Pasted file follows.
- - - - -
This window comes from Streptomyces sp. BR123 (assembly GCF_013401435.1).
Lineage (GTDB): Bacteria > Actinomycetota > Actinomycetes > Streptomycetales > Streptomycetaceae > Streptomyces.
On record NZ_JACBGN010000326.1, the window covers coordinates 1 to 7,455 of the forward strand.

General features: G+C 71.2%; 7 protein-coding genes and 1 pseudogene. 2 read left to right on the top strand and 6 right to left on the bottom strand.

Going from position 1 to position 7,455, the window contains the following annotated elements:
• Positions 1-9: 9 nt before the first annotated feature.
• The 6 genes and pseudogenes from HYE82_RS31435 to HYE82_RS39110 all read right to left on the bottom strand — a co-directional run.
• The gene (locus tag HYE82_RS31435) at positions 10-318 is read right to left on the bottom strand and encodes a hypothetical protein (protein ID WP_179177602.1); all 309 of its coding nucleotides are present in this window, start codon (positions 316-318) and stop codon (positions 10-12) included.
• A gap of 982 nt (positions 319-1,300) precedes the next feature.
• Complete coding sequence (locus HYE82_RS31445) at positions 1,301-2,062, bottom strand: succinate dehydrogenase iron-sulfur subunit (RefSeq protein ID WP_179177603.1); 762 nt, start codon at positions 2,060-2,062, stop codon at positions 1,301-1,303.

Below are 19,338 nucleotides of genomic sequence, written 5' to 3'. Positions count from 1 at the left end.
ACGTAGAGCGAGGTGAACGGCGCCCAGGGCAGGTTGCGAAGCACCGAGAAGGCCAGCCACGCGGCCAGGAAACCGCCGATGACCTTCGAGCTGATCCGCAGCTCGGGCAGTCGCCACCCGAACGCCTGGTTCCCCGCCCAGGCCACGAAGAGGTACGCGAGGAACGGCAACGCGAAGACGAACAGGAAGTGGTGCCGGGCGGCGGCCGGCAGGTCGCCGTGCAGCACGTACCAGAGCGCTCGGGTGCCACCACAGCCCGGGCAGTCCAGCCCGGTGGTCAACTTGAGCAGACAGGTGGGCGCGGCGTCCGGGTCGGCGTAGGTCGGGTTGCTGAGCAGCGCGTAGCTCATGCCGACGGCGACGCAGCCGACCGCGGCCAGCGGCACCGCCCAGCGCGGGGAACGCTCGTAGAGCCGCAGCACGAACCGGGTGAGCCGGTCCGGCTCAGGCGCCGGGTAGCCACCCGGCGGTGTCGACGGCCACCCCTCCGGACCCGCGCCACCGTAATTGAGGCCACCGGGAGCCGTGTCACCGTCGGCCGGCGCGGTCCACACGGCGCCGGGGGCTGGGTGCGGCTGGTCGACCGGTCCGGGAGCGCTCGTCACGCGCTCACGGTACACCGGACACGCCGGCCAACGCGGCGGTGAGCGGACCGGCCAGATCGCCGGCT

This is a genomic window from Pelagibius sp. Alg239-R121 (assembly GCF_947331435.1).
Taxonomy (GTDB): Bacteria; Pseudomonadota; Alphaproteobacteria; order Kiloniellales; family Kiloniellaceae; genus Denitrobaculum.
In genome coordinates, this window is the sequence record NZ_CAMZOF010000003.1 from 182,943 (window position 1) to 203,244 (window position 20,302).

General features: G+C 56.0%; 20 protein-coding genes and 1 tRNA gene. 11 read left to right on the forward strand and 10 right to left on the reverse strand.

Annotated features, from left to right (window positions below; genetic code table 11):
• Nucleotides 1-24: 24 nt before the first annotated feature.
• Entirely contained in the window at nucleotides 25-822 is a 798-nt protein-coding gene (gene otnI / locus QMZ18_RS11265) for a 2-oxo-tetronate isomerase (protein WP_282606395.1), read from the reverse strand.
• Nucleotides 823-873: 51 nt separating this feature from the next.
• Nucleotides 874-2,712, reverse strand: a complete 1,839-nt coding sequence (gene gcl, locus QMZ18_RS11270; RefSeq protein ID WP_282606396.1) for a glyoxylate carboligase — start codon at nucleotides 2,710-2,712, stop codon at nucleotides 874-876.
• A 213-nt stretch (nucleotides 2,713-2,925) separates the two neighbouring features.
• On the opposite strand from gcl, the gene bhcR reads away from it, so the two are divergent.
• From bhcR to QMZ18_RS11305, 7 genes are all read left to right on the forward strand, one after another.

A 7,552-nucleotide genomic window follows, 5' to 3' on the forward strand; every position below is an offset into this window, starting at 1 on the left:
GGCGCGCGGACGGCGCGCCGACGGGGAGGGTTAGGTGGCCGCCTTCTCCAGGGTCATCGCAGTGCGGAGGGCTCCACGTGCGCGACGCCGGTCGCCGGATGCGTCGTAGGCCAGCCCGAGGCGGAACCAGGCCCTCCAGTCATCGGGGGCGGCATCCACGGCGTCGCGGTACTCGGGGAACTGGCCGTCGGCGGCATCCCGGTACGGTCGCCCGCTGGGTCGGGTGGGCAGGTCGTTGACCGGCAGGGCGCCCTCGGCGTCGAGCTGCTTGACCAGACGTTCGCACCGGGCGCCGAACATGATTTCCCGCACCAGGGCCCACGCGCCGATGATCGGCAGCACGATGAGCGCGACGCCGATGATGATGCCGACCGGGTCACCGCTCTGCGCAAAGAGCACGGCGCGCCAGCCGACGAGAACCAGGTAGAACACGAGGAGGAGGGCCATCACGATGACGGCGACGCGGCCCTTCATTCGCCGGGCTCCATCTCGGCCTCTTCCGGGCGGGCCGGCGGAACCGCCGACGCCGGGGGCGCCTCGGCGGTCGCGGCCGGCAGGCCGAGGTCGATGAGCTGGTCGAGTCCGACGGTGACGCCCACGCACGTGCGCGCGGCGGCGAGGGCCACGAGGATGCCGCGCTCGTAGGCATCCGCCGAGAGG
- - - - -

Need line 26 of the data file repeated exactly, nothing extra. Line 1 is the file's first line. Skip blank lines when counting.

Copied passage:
GGCGCGCGGACGGCGCGCCGACGGGGAGGGTTAGGTGGCCGCCTTCTCCAGGGTCATCGCAGTGCGGAGGGCTCCACGTGCGCGACGCCGGTCGCCGGATGCGTCGTAGGCCAGCCCGAGGCGGAACCAGGCCCTCCAGTCATCGGGGGCGGCATCCACGGCGTCGCGGTACTCGGGGAACTGGCCGTCGGCGGCATCCCGGTACGGTCGCCCGCTGGGTCGGGTGGGCAGGTCGTTGACCGGCAGGGCGCCCTCGGCGTCGAGCTGCTTGACCAGACGTTCGCACCGGGCGCCGAACATGATTTCCCGCACCAGGGCCCACGCGCCGATGATCGGCAGCACGATGAGCGCGACGCCGATGATGATGCCGACCGGGTCACCGCTCTGCGCAAAGAGCACGGCGCGCCAGCCGACGAGAACCAGGTAGAACACGAGGAGGAGGGCCATCACGATGACGGCGACGCGGCCCTTCATTCGCCGGGCTCCATCTCGGCCTCTTCCGGGCGGGCCGGCGGAACCGCCGACGCCGGGGGCGCCTCGGCGGTCGCGGCCGGCAGGCCGAGGTCGATGAGCTGGTCGAGTCCGACGGTGACGCCCACGCACGTGCGCGCGGCGGCGAGGGCCACGAGGATGCCGCGCTCGTAGGCATCCGCCGAGAGG